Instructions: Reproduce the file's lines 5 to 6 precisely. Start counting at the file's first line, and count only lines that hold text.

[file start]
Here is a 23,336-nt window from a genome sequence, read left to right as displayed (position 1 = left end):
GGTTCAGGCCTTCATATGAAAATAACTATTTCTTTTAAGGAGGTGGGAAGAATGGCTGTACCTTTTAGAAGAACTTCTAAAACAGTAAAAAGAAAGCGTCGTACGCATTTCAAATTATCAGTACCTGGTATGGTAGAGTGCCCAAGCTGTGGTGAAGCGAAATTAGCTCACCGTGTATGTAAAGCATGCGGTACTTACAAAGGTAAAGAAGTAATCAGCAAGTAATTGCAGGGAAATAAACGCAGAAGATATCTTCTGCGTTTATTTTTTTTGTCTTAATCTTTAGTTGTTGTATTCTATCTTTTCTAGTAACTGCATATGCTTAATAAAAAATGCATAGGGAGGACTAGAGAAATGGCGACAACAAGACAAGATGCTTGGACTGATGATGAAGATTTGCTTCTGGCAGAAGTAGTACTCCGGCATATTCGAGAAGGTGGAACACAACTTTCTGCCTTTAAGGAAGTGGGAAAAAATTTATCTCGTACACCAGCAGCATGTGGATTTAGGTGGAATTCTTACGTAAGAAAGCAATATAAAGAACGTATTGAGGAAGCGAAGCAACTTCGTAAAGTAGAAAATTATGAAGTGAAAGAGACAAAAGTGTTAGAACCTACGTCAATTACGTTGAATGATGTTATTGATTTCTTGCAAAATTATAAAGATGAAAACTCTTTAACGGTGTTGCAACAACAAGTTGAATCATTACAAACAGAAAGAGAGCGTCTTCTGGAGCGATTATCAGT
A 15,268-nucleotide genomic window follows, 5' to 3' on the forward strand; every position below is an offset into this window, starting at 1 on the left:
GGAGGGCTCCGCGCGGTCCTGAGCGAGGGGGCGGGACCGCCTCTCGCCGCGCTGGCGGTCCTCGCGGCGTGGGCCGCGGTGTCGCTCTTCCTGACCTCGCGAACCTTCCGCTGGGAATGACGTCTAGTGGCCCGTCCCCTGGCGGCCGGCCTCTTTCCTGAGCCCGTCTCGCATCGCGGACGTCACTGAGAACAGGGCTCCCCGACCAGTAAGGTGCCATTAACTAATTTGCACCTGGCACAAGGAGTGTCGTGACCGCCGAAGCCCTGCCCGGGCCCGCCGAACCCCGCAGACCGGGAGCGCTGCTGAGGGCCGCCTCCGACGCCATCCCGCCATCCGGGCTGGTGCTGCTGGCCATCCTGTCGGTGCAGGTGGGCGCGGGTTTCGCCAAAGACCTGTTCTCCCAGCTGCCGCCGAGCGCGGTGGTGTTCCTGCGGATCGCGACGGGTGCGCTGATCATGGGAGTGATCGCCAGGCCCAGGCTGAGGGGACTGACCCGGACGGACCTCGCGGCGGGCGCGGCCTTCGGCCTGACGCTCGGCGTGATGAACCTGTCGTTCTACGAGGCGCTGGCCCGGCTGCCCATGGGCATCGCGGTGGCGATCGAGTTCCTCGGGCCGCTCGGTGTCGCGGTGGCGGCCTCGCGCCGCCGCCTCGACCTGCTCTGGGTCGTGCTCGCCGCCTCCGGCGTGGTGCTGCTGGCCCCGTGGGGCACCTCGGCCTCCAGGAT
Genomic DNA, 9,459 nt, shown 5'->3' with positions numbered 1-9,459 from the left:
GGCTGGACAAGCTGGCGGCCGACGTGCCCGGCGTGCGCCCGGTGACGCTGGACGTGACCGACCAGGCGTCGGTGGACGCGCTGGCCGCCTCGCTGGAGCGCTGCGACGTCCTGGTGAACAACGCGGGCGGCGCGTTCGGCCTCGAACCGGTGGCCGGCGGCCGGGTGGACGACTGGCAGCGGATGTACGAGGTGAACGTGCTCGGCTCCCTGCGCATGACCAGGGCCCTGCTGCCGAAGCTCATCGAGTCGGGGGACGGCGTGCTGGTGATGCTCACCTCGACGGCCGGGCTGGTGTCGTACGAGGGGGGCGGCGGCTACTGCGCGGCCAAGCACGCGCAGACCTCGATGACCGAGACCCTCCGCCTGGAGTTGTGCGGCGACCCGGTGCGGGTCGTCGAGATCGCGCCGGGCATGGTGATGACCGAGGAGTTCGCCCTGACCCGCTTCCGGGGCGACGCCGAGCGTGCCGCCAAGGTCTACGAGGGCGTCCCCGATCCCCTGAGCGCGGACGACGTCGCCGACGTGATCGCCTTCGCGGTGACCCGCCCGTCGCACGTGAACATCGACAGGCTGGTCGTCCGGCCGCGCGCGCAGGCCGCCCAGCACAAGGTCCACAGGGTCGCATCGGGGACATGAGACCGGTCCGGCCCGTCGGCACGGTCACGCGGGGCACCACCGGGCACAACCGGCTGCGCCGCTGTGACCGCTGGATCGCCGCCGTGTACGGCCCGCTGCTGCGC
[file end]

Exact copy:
Genomic DNA, 9,459 nt, shown 5'->3' with positions numbered 1-9,459 from the left:
GGCTGGACAAGCTGGCGGCCGACGTGCCCGGCGTGCGCCCGGTGACGCTGGACGTGACCGACCAGGCGTCGGTGGACGCGCTGGCCGCCTCGCTGGAGCGCTGCGACGTCCTGGTGAACAACGCGGGCGGCGCGTTCGGCCTCGAACCGGTGGCCGGCGGCCGGGTGGACGACTGGCAGCGGATGTACGAGGTGAACGTGCTCGGCTCCCTGCGCATGACCAGGGCCCTGCTGCCGAAGCTCATCGAGTCGGGGGACGGCGTGCTGGTGATGCTCACCTCGACGGCCGGGCTGGTGTCGTACGAGGGGGGCGGCGGCTACTGCGCGGCCAAGCACGCGCAGACCTCGATGACCGAGACCCTCCGCCTGGAGTTGTGCGGCGACCCGGTGCGGGTCGTCGAGATCGCGCCGGGCATGGTGATGACCGAGGAGTTCGCCCTGACCCGCTTCCGGGGCGACGCCGAGCGTGCCGCCAAGGTCTACGAGGGCGTCCCCGATCCCCTGAGCGCGGACGACGTCGCCGACGTGATCGCCTTCGCGGTGACCCGCCCGTCGCACGTGAACATCGACAGGCTGGTCGTCCGGCCGCGCGCGCAGGCCGCCCAGCACAAGGTCCACAGGGTCGCATCGGGGACATGAGACCGGTCCGGCCCGTCGGCACGGTCACGCGGGGCACCACCGGGCACAACCGGCTGCGCCGCTGTGACCGCTGGATCGCCGCCGTGTACGGCCCGCTGCTGCGC